rio grande

Pig Iron on the Edge: Border Signs are a Poetic Dare

 

Sohrab Haghverdi is among the UArts/MFA students who traveled to the Southern border in March of 2019 to observe the edges of America and the people that live their lives there. Below, he describes confronting the physical border and in turn, his own fear.

At some point in the last year I decided to sit with my fears eye to eye, listen to them, ask them questions, and convince them that the level of adrenaline in my blood or traumatic scars from past experiences can no longer dictate the scale of the possibilities that life offers me. If I remember correctly this self-dialogue happened in the first 30 seconds that I had ever gotten to stand on my hands. Since then looking at the world upside down is the mental checkpoint I remind myself of whenever I encounter fear.

Ten of us are walking up the trail that someone had found on a biking website. A few minutes into our journey, there is a big, red warning sign prohibiting any trespassers. Perhaps for most people a big, red sign stating “violators will be prosecuted” is the last and only sign they need to stop their journey or at least find a less threatening detour. For me and my co-travelers, however, it is a poetic dare.  Red signs and roadblocks are no strangers to artists who every week are tasked to create theatre from scratch. I have learned moments of inspiration require the artist a fee. The price that one should be willing to pay if one desires such authentic experience that eventually allows for a rigorous creation journey.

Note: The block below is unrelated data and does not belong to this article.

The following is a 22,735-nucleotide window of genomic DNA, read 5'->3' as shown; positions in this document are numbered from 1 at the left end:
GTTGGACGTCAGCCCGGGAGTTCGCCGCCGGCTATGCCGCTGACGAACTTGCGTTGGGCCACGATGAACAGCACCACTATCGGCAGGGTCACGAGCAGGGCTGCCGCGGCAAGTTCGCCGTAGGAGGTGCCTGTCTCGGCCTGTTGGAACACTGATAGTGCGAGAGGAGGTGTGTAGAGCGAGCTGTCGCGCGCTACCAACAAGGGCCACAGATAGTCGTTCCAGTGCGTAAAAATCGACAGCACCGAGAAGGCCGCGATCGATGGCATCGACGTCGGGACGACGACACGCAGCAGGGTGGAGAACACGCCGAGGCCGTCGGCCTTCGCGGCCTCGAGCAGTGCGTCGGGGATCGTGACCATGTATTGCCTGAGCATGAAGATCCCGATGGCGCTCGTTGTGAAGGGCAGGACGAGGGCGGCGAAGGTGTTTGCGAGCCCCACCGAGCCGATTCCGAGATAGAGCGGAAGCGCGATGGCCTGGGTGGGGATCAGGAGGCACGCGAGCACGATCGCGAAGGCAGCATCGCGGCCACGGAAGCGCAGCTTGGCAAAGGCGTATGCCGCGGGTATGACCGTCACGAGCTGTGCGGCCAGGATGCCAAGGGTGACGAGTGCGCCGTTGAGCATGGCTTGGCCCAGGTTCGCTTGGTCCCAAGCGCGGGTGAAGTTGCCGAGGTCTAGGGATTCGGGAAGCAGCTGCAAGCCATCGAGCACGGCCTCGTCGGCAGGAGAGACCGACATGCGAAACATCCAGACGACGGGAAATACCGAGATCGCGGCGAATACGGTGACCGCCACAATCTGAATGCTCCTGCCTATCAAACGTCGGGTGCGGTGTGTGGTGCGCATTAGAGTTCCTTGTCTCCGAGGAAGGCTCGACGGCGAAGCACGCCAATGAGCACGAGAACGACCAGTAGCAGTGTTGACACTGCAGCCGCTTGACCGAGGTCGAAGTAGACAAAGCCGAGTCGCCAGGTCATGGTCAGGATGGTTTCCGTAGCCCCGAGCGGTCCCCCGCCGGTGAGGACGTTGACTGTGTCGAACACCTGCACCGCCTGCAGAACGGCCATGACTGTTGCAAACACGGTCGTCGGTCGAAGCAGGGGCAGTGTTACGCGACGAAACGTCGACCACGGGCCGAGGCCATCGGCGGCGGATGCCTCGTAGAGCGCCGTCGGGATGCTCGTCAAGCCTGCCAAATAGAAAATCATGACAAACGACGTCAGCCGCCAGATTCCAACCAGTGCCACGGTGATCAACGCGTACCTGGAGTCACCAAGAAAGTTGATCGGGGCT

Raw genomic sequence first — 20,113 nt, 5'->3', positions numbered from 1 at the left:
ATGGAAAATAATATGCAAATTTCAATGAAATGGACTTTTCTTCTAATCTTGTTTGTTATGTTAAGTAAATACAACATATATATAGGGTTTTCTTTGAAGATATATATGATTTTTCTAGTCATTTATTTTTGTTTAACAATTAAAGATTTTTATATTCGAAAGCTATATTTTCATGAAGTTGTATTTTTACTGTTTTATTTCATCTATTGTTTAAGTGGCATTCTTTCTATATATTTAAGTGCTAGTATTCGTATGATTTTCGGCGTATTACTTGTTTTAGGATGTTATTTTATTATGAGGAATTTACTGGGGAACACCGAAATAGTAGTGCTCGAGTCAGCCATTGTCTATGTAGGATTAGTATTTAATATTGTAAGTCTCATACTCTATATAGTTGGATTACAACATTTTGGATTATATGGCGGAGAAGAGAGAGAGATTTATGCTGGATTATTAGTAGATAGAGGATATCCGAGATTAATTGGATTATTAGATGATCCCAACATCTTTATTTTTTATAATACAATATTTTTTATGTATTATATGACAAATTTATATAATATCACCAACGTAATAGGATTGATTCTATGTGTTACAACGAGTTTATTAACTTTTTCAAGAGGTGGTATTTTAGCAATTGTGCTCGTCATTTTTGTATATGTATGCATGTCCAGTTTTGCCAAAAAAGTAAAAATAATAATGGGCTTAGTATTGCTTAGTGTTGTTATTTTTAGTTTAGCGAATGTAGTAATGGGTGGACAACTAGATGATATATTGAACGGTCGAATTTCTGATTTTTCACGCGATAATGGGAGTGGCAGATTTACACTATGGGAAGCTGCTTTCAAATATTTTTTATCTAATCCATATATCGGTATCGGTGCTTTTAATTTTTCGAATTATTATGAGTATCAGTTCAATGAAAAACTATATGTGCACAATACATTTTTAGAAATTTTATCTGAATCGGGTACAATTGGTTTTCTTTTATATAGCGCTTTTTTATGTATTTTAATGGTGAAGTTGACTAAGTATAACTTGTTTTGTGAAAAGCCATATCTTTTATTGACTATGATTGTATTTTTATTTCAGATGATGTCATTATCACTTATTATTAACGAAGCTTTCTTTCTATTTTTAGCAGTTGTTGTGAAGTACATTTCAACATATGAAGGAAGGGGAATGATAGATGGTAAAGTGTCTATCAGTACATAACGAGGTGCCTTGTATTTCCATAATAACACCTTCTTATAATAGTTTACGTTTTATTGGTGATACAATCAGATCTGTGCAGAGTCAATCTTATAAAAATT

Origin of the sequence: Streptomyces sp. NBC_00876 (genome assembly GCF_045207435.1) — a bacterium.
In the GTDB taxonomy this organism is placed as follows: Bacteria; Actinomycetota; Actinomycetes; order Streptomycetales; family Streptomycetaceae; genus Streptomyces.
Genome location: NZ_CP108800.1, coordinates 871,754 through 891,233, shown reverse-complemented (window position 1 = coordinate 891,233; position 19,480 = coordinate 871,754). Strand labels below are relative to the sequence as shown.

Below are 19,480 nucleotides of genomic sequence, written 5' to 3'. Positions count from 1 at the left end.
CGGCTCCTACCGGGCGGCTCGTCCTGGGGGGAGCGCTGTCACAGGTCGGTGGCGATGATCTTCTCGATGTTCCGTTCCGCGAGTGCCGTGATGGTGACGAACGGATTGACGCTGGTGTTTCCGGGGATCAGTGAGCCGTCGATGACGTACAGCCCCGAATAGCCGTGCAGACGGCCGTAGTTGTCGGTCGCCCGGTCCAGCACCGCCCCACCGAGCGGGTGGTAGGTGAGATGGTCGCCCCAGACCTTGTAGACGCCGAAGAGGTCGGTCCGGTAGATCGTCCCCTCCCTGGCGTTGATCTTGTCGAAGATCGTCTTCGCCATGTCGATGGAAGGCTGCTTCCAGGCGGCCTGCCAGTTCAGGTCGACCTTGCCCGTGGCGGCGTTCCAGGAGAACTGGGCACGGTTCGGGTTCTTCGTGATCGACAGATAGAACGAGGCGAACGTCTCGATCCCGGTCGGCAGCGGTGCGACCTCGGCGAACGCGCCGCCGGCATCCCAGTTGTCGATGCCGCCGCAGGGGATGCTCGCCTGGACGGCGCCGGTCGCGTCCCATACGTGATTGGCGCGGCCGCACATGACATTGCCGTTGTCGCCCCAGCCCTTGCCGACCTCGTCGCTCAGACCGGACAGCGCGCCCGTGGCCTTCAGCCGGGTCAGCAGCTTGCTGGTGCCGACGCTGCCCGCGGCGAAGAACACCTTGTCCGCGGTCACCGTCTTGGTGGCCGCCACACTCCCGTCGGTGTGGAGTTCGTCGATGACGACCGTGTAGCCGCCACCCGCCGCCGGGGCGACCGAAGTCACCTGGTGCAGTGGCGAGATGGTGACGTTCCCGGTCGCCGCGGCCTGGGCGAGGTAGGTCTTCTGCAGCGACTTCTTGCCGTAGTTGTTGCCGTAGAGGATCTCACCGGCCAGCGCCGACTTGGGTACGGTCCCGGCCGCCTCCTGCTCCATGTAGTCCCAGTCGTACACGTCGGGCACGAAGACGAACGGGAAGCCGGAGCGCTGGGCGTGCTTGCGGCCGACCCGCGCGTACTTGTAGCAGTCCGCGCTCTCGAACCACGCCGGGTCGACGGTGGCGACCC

We continue marching up the trail, past the sign, and even though each step carried with it an amount of adrenaline infused excitement the bike-tire traces on the ground kept us convinced that perhaps we should continue. It was about 20 minutes into our journey that we encountered an even more serious warning sign, a metal gate with the sign “state patrol only- DON’T ENTER”. We continue walking as now warning signs are feeding our curiosity even more and inadvertently giving us all the reasons to keep moving forward. After all we came all the way down here to explore a more tangible dimension of what it means to cross whether the border solely exists intellectually in our mind or it has found a way into the material reality. And so in this case the US border patrol had given us all the motivation a theatre artist needs to keep going, to explore what fear will ask you not to touch.

The risk of crossing borders, visible or invisible include many things you could lose. Perhaps at times logic defies every reason to take a step further ahead. But honestly if you don’t learn to cross, how will you come to realize somewhere in Laredo, TX there is a biking trail that if you walk into, after just about 30 minutes, if you get lucky and don’t lose the battle to all the fear red, big, warning signs invoke, you will get to see the most incredible view of the Rio Grande river, and listen to the most magical silence, louder than the shrieking anxiety alerts your mind and body senses at every encounter with fear.